Jane Austen, Persuasion (1818)[*****]. The list of things I will miss about 2008 is short, but near the top is having all of Jane Austen before me, unread. I'm sure there will be years of enjoyment in re-reading these books, but never again will I read with such bated breath. Of course, by this, my last JA, the formula was pretty clear (Of course Wentworth is not in love with Louisa, otherwise how could he finally overcome all of the obstacles and misunderstandings to dramatically profess his love to Anne in a letter in the final pages? Of course Cousin Elliot is not the gentleman he at first appears, but is actually a calculating fortune-seeker! Of course he and the equally calculating Mrs. Clay will make off together in the end! Of course Sir and Miss Elliot will never overcome their cold shallowness! Etc. etc.) Even so, JA kept me as glued to the page with Persuasion as she did a year ago with Sense and Sensibility, and everything in between.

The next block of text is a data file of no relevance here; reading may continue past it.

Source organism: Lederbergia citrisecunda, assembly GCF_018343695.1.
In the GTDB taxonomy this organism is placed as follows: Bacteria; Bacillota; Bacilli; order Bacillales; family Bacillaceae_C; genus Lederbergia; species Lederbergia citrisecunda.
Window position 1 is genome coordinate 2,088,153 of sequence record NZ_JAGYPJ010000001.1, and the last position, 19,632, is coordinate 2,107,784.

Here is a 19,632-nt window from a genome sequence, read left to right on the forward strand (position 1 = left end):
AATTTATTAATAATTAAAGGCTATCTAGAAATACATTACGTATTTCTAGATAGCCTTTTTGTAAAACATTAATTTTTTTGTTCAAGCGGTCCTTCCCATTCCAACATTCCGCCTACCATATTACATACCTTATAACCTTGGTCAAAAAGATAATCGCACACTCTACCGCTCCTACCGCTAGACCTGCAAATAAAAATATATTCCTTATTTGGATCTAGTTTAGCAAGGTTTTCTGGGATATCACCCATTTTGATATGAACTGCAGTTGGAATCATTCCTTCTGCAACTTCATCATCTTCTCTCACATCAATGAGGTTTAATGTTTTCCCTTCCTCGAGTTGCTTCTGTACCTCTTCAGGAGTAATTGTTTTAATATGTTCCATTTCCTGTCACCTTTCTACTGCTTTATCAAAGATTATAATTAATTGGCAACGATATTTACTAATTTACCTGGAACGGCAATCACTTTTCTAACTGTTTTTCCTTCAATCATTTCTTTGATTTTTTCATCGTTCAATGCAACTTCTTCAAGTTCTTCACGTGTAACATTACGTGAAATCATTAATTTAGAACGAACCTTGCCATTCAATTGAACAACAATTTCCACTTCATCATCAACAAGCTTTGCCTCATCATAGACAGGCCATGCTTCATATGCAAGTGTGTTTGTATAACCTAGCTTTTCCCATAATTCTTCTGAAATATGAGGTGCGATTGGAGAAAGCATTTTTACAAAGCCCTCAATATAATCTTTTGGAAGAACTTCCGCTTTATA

In this assessment of Mr. Elliot, Anne is a woman after my own heart: "Mr. Elliot was rational, discreet, polished, -- but he was not open. There was never any burst of feeling, any warmth of indignation or delight, at the evil or good of others. This, to Anne, was a decided imperfection.... She prized the frank, the open-hearted, the eager character beyond all others. Warmth and enthusiasm did captivate her still. She felt that she could so much more depend upon the sincerity of those who sometimes looked or said a careless or a hasty thing, than of those whose presence of mind never varied, whose tongue never slipped."